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  • degenerative
  • Orthopedic surgeons use both surgical and nonsurgical means to treat musculoskeletal injuries, sports injuries, degenerative diseases, infections, bone tumours, and congenital limb deformities. (wikipedia.org)
  • marrow
  • MSCs are historically harvested through bone marrow aspiration, which does not require invasive surgical intervention or cartilage extraction from other sites as required by other cell-based strategies. (biomedcentral.com)
  • Within these spaces are bone marrow and hematopoietic stem cells that give rise to platelets, red blood cells and white blood cells. (wikipedia.org)
  • sesamoid bones
  • Acute or chronic injures to the sesamoid bones or their associated tendon and joint capsule apparatus may cause pain, limping and difficulty wearing shoes, all aggravated by even a simple activity like walking. (podiatrytoday.com)
  • In the human body at birth, there are over 270 bones, but many of these fuse together during development, leaving a total of 206 separate bones in the adult, not counting numerous small sesamoid bones. (wikipedia.org)
  • trabecular
  • Some studies show that 80% of those who sustained ACL tears had concomitant bone bruises (subchondral trabecular microfracture). (drlintner.com)
  • As far as short bones are concerned, trabecular alignment has been studied in the vertebral pedicle. (wikipedia.org)
  • nerves
  • The histological features of cartilage call attention to the fact that cartilage has a little capacity to repair itself owing to the lack of a blood supply, nerves, or lymphangion. (hindawi.com)
  • Genetic
  • Careers requiring repetitive or intense motion can increase the risk of developing cartilage problems, but there are several other risk factors, including age, weight and genetic predisposition. (cartilage.org)
  • femur
  • The trabeculae are aligned towards the mechanical load distribution that a bone experiences within long bones such as the femur. (wikipedia.org)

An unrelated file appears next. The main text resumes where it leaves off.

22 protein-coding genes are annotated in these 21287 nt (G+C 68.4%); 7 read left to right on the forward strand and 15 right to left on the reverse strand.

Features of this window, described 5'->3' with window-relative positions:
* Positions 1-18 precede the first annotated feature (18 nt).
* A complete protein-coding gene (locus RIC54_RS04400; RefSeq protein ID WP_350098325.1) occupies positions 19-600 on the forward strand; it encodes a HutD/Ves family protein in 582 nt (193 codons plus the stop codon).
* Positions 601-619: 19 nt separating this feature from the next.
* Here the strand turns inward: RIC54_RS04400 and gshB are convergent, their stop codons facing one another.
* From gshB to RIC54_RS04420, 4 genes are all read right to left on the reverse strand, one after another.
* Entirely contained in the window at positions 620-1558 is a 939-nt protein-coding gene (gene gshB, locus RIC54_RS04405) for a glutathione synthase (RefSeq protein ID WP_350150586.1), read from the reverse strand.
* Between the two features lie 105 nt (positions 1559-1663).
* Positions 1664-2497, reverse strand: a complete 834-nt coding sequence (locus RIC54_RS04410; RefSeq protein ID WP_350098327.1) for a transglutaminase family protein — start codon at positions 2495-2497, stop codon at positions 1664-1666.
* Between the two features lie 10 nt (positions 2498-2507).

• Its surface is smooth, coated with cartilage in the fresh state, except over an ovoid depression, the fovea capitis, which is situated a little below and behind the center of the head, and gives attachment to the ligament of head of femur. (wikipedia.org)
  • commonly
  • During the immobilization period, isometric exercises, such as straight leg raises, are commonly used to restore muscle loss without disturbing the cartilage of the affected joint. (wikipedia.org)
  • collagen
  • Its matrix is mostly made up of a composite material incorporating the inorganic mineral calcium phosphate in the chemical arrangement termed calcium hydroxylapatite (this is the bone mineral that gives bones their rigidity) and collagen, an elastic protein which improves fracture resistance. (wikipedia.org)
  • The collagen of bone is known as ossein. (wikipedia.org)
  • normal
  • Stress fractures occur when an athlete applies abnormal repetitive stress to normal bone or applies normal repetitive stress to a weakened bone. (podiatrytoday.com)
  • layer
  • Modified (flattened) osteoblasts become the lining cells that form a protective layer on the bone surface. (wikipedia.org)
  • cells
  • In the laboratory the cartilage cells are separated from the rest of the material and cultured for three to four weeks. (thephysiotherapysite.co.uk)
  • Autologous cartilage is the gold standard for cartilage seed cells in regenerative medicine [ 4 ]. (hindawi.com)
  • Bones support and protect the various organs of the body, produce red and white blood cells, store minerals, provide structure and support for the body, and enable mobility. (wikipedia.org)
  • Bone is formed by the hardening of this matrix around entrapped cells. (wikipedia.org)
  • The columns are metabolically active, and as bone is reabsorbed and created the nature and location of the cells within the osteon will change. (wikipedia.org)